Her creative vision has driven and has been key to the creation of two globally recognized initiatives: Project M and OneWall series. While Project M is an international temporary art project that has the goal and objective to improve the neighborhood, to push creativity and to connect people and communities, OneWall series is aimed to bring art to the diversity of all neighborhoods of Berlin one wall at the time.
Many years in the making, the Urban Nation Museum for Urban Contemporary Art finally opened its doors in September 2017. A one-of-a-kind institution, the museum is a space meant to protect, conserve, document and research Urban Art. Acting as a creative force in Berlin, the museum is focused on promoting public critical engagement and exchange with this ever-expanding art form.
The Art Conference x Urvanity 2018 – Against All Odds
After the self-presentation of each of the women, Doug Gillen began leading an interesting Q&A session.
Of course, the burning question of the evening was the female experience in an environment that rarely features one. Quite expectedly, all of the women agreed that there is no equality, and a frequent problem they had during their careers was having to re-establish their position as a (female) leader for certain projects.
Commenting on the women in the industry, Yasha Young said:
In the business of this art, it’s very funny that most of the females that I know find themselves in the selling or marketing positions, and rarely ever get to be the leaders, and that’s something I’d like to change very much.
Tina Ziegler added that such a situation is difficult, but also empowering and character-building.
Graffiti is male-dominated, but I’ve always seen it as an interesting challenge – to show that I’m as tough as you, work as hard as you, I can climb fences, I can go on train tracks at 4 o’clock in the morning, and I’m not gonna complain about it. And sometimes I’ll do it in high heels too! So, now I feel really strong and confident about what I’m doing, because now there’s a space that is supporting women like us.
For Young, a much bigger challenge comes when it’s time for projects.
When you are trying to bring two very different worlds together, you’re trying to merge the traditional art market with a subculture. They both need each other, the traditional market is dying and in need of new ideas, and the subculture needs the market in order to sell, find new platforms. My experience there is, if you do not have a super high-power level education, nobody will take you seriously.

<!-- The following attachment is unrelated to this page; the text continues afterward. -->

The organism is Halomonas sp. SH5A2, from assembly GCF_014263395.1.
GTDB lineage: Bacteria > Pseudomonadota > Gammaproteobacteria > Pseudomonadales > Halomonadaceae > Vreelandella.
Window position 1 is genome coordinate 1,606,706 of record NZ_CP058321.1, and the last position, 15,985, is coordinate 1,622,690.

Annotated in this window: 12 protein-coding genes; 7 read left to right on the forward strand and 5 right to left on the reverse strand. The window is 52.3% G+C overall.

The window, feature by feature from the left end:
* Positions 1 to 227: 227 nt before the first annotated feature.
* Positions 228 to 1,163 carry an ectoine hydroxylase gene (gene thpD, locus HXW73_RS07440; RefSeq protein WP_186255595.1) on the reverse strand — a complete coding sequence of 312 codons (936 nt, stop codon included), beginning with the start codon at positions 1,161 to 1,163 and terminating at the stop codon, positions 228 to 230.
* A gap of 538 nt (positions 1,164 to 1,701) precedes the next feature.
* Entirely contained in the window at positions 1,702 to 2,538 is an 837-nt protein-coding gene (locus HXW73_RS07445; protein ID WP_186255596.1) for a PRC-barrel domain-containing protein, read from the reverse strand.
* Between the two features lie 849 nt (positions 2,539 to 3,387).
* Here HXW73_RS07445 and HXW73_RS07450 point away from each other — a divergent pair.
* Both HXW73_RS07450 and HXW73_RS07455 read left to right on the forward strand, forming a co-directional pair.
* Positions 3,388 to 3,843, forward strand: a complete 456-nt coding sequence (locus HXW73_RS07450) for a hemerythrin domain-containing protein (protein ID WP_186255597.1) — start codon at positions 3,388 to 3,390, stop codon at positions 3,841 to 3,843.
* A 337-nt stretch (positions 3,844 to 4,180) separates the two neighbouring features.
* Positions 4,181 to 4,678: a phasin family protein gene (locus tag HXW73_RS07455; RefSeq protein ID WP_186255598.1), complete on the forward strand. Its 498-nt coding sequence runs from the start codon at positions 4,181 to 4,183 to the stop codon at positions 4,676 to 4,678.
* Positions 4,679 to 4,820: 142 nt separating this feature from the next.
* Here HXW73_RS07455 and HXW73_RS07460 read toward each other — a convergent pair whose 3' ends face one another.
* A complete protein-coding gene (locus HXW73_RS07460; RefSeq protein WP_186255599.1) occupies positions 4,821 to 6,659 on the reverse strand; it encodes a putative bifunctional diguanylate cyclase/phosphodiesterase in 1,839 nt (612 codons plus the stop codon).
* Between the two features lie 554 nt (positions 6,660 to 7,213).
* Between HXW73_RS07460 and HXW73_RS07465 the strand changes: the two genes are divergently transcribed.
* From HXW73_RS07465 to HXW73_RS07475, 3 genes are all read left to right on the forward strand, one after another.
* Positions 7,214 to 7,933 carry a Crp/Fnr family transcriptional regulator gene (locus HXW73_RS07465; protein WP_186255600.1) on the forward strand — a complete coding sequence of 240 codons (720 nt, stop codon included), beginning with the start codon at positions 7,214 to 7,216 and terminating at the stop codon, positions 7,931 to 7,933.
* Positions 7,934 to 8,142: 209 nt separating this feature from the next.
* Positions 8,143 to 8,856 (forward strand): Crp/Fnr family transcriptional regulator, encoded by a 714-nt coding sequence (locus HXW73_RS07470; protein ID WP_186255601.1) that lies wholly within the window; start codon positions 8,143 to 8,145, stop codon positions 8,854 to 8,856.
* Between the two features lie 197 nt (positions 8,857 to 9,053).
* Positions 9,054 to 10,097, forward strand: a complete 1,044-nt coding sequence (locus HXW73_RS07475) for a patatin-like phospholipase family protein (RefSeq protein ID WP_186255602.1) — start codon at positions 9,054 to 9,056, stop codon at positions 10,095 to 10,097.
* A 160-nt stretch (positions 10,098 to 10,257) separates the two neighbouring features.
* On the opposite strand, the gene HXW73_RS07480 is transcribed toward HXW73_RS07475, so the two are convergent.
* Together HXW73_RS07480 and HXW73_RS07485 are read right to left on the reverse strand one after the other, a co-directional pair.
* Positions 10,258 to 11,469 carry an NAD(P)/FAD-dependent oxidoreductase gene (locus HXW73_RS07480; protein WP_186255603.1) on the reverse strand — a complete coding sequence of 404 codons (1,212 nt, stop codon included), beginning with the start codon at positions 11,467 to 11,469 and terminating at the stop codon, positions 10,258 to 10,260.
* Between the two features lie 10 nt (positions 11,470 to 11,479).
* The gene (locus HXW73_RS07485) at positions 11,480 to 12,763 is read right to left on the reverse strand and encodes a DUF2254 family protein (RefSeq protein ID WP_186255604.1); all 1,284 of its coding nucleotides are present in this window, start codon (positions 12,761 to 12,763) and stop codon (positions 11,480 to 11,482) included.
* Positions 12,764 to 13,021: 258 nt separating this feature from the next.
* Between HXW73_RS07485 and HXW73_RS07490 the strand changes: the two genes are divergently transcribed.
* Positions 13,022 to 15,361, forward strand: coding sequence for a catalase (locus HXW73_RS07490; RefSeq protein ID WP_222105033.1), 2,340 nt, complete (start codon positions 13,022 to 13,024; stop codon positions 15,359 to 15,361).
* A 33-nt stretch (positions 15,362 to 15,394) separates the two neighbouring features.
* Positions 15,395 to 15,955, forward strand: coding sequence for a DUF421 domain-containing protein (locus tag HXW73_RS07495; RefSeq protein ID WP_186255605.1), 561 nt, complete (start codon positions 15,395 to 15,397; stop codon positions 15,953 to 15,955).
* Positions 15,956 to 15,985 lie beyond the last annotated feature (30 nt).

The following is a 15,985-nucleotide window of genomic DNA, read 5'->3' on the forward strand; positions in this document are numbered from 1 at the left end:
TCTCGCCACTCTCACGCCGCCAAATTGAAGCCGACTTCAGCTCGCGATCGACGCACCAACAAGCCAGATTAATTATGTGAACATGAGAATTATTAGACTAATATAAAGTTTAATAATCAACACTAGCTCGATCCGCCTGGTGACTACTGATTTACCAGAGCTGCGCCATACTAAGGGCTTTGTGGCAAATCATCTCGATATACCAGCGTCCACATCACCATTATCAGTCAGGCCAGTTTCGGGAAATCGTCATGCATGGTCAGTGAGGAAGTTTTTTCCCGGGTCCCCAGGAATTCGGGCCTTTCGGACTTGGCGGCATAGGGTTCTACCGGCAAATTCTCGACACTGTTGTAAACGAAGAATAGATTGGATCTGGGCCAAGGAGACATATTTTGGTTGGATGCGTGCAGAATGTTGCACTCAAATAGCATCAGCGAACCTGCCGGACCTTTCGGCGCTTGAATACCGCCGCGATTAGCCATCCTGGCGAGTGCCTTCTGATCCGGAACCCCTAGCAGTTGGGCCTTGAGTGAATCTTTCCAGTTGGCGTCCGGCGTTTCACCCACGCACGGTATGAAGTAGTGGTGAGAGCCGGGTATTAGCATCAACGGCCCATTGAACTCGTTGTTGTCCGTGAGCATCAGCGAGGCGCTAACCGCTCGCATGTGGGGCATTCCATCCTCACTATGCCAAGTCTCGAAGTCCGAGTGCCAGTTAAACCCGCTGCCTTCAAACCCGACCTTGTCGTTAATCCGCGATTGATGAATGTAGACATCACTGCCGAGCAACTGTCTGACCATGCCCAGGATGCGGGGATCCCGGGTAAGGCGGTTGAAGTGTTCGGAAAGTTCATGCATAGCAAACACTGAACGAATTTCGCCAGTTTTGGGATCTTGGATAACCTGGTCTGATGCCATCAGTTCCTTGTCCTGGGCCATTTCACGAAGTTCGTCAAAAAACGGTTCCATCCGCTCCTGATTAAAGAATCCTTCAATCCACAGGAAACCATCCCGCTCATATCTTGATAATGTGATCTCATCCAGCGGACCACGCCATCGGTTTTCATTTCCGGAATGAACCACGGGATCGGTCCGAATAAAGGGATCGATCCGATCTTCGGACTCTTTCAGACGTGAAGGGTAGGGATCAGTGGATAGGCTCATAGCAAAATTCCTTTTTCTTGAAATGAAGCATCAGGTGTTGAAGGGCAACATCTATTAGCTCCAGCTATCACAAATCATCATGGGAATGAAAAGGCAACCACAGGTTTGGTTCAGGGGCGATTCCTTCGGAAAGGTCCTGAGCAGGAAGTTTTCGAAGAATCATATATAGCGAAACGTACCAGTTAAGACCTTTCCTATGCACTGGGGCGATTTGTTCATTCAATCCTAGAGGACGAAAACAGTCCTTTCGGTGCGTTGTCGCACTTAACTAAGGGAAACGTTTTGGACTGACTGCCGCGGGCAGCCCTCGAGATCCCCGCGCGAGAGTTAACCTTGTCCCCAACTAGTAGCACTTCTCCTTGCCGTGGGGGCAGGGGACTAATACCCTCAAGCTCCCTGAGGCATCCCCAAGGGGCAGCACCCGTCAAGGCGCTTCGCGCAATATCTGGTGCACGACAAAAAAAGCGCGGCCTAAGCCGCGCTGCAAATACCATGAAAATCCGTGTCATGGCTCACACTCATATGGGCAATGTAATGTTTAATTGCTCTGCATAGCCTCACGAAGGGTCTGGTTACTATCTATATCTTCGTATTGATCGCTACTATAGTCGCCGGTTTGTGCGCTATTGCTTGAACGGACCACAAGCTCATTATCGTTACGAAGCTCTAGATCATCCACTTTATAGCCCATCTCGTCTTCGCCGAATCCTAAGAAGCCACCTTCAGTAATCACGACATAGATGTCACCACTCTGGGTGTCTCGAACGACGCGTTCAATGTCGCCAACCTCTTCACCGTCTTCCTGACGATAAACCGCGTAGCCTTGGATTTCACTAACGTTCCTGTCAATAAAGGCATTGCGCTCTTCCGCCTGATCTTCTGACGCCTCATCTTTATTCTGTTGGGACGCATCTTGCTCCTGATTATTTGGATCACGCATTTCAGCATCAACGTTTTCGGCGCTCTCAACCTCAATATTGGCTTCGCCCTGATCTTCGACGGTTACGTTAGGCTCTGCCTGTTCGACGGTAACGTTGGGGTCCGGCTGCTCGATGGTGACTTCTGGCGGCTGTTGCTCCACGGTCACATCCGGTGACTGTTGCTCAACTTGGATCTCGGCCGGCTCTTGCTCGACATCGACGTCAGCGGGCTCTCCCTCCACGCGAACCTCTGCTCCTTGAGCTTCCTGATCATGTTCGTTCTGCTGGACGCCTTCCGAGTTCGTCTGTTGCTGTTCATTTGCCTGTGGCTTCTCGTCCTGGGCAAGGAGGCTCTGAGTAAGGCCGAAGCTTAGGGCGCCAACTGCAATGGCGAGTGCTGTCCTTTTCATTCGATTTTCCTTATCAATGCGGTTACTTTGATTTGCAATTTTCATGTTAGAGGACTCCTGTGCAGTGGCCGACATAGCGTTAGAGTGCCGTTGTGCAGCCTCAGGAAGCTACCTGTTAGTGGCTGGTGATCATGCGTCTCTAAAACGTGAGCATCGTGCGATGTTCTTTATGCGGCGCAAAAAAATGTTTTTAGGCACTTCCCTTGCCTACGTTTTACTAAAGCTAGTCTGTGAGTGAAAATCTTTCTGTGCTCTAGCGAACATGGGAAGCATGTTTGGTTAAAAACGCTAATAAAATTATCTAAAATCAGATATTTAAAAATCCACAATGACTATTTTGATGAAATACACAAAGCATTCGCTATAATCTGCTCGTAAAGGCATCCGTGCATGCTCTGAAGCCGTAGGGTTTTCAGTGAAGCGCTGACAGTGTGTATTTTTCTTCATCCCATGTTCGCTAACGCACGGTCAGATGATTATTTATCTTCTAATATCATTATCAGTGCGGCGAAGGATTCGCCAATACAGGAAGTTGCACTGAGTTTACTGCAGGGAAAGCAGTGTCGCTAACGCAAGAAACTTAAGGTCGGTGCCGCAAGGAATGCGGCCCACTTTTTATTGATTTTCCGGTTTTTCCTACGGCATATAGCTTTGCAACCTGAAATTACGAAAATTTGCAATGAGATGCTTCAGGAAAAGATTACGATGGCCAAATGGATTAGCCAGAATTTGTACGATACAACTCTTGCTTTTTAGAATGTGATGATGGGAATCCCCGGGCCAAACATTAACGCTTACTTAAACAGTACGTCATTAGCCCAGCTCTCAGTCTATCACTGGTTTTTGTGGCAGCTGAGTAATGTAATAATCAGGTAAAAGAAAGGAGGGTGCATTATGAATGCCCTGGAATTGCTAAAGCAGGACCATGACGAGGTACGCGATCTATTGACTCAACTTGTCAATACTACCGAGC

The conversation went on to explore the opinions on artists’ collaborations with brands, with a conclusion that there has to be corporate social responsibility, naturally leading to the matter of the art market today – with so many rules that constantly change, it is important for artists, and everyone else involved – to think in terms of the long game. Tina Ziegler explained:
The movement has grown so fast, and there are so many players now and there are so many brands that want to tap into that incredible outlet. But it has to be done responsibly. We all need to take responsibility for this movement. It’s about scaling back and working with key partners that understand this artistic vision and want to be in it for the long game and not just benefit from the work that we’ve done and walk away. It is about finding people who want to continue to support art projects for the long-term (…) We need to manage and control who comes into our space, because we all worked too hard to get here.
She added that her personal agenda for future years is to create the space where all the players work together to create conversations.
We all need to calm down and manage this market to become the biggest contemporary art movement that I know it can become.
When asked what they would advise someone entering the industry, the women suggested dedication and honesty but also finding the right allies. Yasha Young also emphasized the importance of loyalty.
Meet everyone, listen to them, and have that passion to make your own thing, but make very clear where your loyalties lie. Because that is that human factor – if we don’t preserve this one-on-one with each other, this whole thing will explode.
They all emphasized the importance of working hard and possessing knowledge on the matter, but also being prepared for many personal and sacrifices in general. Because, even though Ziegler, Young and Dimitrova are all accomplished personalities now, they didn’t get there easily.
From all of them, we can expect even more in the future: Tina Ziegler will inaugurate the Moniker Art Fair in New York in May; Yasha Young’s Urban Nation Museum is preparing an artist residence on the 3rd and 4th floor of their building in Berlin; and the upcoming exhibitions at all three galleries by Anna Dimitrova will certainly not disappoint.
All images copyright Widewalls.